Perhaps the Ministry was right to take the case in the first place, but, having lost the case so decisively in court, the Ministry should have accepted that decision. It was bad enough for an honest man to be dragged through the courts in this way. He has suffered not only because of the money that he is now required to pay, but his good name and his good faith are at stake. In addition, he has lost financially, too, because he did not sign on while the court case was pending and he is now out of benefit and his wife will not be able to get maternity benefit.

This has been going on for two years. Mr. David Dai Williams has suffered enough with this case. The Minister will say tonight that she has no power to vary the decision of a tribunal. It seems to me that while Ministers have no powers over tribunals, they have power to vary the decisions of a court of law. Great issues are involved here. The Ministry ought now to drop the demand against Mr. David Dai Williams and call it a day. Having been defeated in court, the Ministry should let the man continue in the work that he is now doing without this threat of having to pay the money and without having his good name smeared in the way in which it has been.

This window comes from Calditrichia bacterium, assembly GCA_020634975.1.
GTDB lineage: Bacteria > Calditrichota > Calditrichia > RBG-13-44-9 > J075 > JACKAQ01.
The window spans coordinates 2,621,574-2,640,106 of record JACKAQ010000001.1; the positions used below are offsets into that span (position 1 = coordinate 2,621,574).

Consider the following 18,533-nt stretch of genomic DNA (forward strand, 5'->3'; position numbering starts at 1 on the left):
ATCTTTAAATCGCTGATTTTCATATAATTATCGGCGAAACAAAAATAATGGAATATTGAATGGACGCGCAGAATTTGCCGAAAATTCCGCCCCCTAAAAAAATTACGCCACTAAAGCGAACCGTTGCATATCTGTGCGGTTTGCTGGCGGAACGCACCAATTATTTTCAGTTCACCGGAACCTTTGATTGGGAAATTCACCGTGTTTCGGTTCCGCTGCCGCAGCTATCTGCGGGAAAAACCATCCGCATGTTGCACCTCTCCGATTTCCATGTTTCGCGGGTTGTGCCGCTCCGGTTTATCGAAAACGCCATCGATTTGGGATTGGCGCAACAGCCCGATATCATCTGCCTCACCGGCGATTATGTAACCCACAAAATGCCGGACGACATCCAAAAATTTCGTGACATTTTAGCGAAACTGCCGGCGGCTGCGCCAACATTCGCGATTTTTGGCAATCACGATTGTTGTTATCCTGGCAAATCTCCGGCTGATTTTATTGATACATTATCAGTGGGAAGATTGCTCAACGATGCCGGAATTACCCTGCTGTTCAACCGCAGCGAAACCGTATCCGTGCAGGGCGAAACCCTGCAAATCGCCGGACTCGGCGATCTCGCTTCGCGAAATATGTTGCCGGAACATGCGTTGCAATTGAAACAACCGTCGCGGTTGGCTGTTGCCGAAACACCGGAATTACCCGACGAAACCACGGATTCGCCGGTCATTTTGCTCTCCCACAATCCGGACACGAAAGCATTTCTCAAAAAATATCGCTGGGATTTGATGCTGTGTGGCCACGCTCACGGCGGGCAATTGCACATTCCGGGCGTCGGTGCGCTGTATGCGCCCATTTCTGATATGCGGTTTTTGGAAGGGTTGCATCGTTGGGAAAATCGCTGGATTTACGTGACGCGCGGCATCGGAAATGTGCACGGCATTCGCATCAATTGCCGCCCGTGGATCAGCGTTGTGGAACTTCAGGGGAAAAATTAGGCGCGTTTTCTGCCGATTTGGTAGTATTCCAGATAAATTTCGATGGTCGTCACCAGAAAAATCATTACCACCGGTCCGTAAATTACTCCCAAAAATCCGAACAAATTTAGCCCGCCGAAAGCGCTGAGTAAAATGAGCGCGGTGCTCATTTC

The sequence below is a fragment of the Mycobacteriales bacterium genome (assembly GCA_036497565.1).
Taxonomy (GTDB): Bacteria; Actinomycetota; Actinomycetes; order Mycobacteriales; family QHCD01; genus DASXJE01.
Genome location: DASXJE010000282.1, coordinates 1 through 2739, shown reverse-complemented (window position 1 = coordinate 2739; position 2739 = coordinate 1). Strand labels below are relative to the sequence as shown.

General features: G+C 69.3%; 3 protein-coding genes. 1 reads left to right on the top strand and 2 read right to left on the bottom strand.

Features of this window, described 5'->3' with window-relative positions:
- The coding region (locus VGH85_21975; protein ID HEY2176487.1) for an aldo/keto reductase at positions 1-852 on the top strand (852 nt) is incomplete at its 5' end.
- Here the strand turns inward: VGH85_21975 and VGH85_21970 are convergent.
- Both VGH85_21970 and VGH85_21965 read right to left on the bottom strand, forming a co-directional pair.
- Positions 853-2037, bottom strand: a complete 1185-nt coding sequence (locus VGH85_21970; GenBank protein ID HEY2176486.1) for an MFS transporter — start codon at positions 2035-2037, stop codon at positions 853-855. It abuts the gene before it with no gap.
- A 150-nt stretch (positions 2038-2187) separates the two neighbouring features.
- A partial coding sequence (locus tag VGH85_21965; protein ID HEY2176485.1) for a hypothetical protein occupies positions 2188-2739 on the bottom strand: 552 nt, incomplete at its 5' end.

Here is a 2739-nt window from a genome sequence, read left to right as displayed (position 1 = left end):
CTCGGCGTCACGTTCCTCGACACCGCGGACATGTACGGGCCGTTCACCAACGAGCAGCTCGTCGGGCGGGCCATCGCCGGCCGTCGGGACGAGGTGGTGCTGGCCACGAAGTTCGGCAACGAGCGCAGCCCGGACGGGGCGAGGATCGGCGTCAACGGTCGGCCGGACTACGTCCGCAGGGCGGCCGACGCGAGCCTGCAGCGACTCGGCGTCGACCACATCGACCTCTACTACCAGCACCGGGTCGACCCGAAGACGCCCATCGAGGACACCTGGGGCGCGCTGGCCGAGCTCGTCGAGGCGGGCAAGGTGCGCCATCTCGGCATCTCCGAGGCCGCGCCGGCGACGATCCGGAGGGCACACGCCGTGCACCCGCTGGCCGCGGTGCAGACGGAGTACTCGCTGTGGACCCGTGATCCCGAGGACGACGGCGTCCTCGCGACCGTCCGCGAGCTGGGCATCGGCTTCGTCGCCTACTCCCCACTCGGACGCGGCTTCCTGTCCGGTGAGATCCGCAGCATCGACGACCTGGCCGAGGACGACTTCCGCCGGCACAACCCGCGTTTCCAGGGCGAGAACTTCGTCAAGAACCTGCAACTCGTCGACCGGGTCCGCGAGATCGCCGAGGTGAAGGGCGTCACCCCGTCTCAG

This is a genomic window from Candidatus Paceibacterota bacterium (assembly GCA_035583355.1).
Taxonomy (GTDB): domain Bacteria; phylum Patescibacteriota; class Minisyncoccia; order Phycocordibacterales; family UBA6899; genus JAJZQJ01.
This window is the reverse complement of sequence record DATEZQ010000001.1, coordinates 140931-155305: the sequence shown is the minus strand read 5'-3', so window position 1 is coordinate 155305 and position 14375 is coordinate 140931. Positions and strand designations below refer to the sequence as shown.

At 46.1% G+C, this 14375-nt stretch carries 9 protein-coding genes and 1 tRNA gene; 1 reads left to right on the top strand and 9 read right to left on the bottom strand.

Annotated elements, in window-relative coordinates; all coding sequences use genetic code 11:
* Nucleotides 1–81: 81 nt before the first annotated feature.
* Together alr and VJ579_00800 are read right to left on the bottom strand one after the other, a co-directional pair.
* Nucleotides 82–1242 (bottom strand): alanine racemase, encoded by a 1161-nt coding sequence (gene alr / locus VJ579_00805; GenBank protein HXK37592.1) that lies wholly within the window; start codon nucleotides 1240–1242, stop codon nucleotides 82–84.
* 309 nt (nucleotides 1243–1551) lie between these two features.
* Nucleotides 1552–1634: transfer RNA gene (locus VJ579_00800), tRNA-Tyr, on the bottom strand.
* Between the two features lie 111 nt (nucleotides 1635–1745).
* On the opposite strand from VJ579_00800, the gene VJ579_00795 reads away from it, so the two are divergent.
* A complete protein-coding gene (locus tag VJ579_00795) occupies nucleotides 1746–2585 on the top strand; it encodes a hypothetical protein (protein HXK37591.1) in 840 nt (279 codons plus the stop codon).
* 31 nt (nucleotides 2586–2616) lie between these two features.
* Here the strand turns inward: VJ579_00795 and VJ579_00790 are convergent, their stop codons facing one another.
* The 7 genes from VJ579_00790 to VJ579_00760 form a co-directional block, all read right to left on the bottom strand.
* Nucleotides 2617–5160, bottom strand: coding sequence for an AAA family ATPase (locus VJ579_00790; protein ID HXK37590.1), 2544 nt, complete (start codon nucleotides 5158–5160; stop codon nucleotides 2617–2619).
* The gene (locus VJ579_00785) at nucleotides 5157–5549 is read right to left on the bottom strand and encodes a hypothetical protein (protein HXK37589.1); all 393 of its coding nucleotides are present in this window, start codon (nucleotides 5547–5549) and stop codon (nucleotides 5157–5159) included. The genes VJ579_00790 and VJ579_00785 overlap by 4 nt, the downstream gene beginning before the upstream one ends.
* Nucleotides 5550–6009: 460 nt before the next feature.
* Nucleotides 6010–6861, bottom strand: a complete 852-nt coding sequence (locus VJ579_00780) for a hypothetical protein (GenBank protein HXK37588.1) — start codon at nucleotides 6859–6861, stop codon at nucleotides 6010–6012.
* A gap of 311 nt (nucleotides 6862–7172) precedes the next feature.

10.18 p.m.

The Joint Parliamentary Secretary to the Ministry of Pensions and National Insurance
(Miss Patricia Hornsby-Smith)

I am grateful to the hon. Lady the Member for Leeds, South-East (Miss Bacon) for the clear and forthright manner in which she has put her case. In this matter there are important considerations which the hon. Lady has not appreciated clearly in relation to the authority which comes under the National Insurance Acts and which it is our duty to operate.